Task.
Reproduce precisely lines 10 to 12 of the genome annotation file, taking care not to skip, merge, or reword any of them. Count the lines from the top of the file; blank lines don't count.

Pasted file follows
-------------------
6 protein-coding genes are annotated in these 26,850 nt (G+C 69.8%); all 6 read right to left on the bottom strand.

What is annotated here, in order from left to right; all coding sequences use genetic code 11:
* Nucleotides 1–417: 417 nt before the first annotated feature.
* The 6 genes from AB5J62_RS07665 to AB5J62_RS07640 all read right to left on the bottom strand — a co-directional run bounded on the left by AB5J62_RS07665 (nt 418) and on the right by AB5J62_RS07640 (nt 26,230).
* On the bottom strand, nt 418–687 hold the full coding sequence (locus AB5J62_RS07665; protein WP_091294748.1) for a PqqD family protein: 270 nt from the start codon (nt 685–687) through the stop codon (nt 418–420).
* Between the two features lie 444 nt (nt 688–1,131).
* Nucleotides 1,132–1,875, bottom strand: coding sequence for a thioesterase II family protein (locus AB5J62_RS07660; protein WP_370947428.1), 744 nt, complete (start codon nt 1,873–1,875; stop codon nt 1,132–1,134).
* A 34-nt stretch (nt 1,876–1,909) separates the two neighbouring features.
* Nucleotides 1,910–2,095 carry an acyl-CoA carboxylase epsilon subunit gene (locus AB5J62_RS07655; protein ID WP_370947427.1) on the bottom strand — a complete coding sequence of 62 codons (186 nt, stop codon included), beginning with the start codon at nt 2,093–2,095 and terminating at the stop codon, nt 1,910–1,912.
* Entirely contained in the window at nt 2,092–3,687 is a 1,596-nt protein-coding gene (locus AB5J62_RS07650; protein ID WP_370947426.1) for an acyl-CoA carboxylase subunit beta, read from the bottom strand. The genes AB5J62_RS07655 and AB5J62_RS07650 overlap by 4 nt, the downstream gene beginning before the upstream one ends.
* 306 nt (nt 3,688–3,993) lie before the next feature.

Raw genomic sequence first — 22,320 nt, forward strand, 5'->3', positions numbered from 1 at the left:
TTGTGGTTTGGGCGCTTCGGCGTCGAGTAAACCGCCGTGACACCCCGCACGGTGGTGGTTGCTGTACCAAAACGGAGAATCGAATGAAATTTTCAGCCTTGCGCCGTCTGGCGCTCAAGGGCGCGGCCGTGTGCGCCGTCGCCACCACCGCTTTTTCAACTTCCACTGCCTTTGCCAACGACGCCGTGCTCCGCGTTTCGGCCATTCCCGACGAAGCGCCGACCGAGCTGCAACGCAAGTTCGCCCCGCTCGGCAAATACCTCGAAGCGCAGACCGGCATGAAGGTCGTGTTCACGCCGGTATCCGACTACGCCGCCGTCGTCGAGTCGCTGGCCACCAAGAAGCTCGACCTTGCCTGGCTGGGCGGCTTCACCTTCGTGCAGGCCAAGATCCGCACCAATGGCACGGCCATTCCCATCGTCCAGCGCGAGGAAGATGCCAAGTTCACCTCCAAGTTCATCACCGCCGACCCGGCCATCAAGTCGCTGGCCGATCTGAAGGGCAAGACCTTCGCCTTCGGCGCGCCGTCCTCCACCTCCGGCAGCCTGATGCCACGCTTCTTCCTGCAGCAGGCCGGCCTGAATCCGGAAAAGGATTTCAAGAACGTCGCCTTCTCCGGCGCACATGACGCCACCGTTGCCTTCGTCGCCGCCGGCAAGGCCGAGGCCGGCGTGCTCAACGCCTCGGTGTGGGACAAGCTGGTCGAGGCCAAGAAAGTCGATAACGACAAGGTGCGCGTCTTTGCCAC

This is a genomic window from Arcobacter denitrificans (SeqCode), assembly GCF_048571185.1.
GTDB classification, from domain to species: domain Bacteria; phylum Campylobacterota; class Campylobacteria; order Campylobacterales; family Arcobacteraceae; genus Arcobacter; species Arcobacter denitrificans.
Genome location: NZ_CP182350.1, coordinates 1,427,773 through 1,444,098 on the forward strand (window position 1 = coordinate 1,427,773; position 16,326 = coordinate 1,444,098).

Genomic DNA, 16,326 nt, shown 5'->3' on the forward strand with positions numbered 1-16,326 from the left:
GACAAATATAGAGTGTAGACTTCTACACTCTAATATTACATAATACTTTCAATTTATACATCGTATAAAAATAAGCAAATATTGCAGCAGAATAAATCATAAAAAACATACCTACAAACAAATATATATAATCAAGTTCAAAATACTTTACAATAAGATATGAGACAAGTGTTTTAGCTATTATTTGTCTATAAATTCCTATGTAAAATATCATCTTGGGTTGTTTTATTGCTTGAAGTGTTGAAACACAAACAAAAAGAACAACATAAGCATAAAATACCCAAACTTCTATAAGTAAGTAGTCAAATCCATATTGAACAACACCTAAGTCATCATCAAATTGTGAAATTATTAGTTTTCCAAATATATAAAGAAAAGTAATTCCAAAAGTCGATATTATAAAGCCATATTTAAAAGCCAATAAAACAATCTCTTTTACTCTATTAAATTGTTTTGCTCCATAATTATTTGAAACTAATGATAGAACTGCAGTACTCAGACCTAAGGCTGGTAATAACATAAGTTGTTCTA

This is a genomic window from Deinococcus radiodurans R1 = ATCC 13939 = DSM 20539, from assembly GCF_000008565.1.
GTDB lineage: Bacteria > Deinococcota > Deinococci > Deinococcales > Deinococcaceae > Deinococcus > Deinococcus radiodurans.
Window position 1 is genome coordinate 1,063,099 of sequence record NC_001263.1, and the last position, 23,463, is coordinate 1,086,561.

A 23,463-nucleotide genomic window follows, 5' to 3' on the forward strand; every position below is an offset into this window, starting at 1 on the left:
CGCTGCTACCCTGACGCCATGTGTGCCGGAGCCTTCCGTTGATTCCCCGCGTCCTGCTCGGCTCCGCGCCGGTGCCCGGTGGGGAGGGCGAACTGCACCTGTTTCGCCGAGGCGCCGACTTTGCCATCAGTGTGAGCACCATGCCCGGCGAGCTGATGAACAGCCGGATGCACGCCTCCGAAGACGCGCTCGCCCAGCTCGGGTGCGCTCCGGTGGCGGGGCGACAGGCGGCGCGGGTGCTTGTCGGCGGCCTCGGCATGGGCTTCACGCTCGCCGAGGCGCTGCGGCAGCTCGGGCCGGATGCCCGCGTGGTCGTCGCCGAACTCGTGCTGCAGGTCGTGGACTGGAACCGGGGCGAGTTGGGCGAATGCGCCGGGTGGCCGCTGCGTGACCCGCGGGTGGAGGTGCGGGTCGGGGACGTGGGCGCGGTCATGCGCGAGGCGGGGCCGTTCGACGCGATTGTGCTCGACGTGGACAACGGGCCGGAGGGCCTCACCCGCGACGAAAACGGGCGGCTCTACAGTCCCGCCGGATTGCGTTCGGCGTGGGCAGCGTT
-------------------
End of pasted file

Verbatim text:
* Entirely contained in the window at nt 2,092–3,687 is a 1,596-nt protein-coding gene (locus AB5J62_RS07650; protein ID WP_370947426.1) for an acyl-CoA carboxylase subunit beta, read from the bottom strand. The genes AB5J62_RS07655 and AB5J62_RS07650 overlap by 4 nt, the downstream gene beginning before the upstream one ends.
* 306 nt (nt 3,688–3,993) lie before the next feature.

Raw genomic sequence first — 22,320 nt, forward strand, 5'->3', positions numbered from 1 at the left: